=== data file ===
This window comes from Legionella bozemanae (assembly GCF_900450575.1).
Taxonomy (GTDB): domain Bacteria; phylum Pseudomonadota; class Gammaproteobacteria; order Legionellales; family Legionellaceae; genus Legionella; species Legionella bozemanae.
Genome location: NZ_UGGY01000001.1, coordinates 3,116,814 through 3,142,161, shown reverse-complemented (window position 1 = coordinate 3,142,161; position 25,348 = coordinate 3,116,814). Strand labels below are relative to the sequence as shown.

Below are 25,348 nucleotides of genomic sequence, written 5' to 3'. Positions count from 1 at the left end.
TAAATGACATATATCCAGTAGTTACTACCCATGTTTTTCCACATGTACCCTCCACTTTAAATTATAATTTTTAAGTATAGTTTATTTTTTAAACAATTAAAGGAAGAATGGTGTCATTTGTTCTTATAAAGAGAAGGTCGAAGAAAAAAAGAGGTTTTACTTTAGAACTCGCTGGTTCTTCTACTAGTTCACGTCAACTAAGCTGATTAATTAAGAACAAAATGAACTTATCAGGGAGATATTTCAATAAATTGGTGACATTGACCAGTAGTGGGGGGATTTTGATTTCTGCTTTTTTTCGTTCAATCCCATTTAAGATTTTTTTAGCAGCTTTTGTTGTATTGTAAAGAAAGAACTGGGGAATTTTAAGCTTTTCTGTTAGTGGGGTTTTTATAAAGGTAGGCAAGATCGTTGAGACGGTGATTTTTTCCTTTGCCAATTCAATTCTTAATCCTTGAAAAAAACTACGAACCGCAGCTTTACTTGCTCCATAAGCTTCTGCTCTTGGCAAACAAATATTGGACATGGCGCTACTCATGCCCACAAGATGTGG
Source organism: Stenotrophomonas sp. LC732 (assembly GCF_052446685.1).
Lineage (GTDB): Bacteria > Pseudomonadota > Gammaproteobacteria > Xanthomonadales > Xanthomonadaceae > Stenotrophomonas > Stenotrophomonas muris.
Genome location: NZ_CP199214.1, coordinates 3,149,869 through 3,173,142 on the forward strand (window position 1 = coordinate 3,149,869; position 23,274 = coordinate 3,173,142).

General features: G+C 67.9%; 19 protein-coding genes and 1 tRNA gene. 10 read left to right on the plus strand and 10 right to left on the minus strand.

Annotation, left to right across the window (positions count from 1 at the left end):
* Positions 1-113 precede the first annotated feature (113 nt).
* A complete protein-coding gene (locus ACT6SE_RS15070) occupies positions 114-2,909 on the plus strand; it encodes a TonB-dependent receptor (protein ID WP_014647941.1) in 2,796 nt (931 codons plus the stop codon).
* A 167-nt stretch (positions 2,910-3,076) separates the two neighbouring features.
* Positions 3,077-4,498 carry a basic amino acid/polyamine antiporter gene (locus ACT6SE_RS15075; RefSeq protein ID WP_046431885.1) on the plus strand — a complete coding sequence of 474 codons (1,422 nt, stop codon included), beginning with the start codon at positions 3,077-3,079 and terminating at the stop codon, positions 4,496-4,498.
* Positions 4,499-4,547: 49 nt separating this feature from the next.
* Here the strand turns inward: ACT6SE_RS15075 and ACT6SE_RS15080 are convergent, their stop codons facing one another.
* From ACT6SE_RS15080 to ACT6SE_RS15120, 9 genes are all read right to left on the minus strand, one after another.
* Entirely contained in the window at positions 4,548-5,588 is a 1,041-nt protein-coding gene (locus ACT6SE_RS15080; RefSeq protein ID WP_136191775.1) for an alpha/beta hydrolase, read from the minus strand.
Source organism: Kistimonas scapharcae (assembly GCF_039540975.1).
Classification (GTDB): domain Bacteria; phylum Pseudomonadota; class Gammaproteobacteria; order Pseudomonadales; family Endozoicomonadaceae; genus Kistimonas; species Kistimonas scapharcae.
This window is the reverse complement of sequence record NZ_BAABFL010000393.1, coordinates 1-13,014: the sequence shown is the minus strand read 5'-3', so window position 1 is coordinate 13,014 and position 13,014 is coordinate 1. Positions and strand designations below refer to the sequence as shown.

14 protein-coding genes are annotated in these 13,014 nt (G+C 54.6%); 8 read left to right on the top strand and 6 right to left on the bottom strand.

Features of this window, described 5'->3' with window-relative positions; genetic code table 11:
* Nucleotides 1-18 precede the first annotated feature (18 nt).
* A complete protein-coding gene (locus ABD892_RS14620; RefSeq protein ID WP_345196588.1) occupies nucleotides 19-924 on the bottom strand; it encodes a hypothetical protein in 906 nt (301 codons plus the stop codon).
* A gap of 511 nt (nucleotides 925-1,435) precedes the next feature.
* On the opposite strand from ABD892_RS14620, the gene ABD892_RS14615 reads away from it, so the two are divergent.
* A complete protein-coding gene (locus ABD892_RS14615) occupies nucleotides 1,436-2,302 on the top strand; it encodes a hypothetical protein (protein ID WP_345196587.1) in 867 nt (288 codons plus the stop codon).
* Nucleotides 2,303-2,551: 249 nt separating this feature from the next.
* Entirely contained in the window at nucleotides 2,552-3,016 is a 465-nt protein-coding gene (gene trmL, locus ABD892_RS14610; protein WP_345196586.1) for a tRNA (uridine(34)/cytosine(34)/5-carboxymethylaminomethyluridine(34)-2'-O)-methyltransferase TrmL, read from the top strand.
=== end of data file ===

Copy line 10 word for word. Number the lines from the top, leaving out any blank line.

Annotation, left to right across the window (positions count from 1 at the left end):